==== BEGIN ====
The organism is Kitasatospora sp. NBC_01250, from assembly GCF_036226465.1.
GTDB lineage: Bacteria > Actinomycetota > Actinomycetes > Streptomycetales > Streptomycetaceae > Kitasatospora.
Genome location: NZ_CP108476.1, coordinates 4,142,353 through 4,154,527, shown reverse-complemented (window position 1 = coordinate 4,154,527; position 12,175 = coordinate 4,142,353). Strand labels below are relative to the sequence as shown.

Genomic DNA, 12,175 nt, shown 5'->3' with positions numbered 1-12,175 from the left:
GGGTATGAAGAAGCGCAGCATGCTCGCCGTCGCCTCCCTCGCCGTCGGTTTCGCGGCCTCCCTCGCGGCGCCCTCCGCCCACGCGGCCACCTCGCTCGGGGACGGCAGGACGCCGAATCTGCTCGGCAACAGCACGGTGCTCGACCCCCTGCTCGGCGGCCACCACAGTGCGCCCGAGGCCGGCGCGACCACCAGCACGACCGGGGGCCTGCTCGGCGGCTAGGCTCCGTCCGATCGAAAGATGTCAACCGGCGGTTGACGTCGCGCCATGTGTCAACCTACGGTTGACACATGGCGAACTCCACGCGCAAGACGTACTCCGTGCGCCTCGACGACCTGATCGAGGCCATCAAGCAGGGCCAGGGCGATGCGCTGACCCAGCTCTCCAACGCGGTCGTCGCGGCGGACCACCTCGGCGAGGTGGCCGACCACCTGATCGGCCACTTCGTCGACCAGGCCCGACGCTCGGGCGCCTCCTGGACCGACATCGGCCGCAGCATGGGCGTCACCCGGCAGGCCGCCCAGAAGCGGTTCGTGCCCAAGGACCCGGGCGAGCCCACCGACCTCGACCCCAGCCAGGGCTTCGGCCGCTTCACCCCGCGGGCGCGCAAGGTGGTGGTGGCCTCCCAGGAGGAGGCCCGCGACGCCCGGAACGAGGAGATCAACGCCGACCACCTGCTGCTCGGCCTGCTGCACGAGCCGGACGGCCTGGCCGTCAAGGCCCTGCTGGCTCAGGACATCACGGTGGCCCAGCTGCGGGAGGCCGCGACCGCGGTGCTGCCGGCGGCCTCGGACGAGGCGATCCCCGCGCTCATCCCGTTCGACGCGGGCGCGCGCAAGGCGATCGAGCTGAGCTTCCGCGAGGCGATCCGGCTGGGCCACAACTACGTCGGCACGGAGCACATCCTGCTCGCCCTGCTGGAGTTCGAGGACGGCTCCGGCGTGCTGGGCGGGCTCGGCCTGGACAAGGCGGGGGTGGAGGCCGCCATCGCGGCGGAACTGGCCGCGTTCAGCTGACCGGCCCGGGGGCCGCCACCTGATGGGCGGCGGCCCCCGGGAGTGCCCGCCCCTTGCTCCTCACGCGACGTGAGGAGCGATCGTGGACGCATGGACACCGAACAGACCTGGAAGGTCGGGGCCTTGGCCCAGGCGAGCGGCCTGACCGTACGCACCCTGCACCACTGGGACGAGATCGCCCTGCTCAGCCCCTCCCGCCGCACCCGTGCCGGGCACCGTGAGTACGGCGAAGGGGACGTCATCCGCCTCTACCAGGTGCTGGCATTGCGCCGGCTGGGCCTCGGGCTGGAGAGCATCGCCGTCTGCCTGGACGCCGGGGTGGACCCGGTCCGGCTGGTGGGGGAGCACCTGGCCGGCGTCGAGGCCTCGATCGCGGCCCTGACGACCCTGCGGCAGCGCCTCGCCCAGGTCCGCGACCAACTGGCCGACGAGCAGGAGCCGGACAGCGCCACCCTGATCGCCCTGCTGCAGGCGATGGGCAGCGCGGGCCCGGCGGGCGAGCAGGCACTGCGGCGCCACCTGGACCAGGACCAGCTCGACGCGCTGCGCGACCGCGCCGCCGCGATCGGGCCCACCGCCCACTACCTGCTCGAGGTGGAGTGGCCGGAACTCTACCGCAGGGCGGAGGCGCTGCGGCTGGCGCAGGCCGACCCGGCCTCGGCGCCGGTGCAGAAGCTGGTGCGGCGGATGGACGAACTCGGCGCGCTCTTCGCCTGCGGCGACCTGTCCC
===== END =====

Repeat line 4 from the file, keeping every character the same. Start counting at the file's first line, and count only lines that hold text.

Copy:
Genomic DNA, 12,175 nt, shown 5'->3' with positions numbered 1-12,175 from the left: